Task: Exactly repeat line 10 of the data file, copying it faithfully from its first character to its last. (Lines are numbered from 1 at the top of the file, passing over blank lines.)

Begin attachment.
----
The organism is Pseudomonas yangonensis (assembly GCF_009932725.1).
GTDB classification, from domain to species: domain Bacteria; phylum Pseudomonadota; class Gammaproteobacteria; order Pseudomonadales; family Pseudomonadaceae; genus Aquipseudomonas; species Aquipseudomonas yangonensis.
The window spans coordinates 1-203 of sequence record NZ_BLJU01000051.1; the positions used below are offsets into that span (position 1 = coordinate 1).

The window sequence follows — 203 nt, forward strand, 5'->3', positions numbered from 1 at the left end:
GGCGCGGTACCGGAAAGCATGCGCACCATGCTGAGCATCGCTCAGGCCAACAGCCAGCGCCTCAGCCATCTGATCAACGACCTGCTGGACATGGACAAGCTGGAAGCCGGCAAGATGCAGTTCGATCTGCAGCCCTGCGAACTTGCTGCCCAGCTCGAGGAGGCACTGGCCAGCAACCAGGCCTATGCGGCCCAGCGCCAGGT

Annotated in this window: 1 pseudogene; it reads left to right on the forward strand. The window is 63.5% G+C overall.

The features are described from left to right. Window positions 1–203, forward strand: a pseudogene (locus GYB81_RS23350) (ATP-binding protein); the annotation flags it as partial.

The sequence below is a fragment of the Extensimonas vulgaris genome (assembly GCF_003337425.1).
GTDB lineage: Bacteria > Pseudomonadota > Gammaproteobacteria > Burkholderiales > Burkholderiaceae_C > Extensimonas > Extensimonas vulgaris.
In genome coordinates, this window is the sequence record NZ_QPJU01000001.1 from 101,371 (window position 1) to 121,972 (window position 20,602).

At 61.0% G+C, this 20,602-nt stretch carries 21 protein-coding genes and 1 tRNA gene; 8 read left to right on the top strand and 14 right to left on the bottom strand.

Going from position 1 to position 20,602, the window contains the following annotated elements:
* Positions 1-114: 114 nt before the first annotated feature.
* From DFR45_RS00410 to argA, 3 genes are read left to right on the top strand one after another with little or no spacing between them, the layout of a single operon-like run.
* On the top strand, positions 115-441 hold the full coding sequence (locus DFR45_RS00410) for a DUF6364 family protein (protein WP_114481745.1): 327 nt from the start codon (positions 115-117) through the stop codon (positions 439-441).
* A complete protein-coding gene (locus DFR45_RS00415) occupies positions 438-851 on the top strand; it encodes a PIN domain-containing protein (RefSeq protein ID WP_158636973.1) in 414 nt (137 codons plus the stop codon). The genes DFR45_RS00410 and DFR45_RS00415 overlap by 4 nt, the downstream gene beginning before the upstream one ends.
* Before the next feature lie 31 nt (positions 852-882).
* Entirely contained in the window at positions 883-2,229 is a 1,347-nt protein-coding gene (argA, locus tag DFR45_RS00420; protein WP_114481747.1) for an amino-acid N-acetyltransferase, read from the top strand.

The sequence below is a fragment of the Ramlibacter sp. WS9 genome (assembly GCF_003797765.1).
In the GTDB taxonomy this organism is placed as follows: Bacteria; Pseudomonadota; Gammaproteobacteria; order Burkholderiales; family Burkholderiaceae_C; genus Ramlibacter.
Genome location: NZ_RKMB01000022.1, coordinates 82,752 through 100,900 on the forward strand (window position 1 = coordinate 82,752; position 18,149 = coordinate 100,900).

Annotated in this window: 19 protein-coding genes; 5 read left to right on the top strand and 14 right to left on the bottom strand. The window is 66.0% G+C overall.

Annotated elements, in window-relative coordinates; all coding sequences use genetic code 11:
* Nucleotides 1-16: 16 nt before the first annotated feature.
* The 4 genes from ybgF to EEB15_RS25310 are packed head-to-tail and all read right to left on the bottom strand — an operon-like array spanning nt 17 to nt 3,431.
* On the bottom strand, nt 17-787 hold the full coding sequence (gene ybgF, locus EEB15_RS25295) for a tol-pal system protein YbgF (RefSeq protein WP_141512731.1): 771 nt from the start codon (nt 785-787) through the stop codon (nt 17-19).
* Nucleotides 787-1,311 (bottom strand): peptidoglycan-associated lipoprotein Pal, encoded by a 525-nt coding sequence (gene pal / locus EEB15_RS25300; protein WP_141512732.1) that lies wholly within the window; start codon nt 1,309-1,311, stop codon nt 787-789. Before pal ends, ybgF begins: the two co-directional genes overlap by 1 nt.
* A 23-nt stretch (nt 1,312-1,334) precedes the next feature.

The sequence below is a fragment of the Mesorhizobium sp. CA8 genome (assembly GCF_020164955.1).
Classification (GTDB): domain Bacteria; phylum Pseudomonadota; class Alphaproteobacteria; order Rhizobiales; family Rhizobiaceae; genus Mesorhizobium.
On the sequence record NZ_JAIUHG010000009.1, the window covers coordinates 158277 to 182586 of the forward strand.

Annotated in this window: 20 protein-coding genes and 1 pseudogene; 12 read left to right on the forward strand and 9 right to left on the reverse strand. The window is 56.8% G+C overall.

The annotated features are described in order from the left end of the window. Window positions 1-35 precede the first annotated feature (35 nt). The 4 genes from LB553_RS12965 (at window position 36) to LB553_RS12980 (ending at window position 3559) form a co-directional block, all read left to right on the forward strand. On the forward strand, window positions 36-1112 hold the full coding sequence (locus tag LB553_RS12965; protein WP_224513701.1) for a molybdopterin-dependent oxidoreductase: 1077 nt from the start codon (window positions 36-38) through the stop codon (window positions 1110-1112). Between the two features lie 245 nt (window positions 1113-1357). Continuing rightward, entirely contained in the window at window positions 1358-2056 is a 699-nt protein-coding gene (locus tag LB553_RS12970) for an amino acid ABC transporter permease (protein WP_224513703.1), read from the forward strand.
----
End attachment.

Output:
In genome coordinates, this window is the sequence record NZ_QPJU01000001.1 from 101,371 (window position 1) to 121,972 (window position 20,602).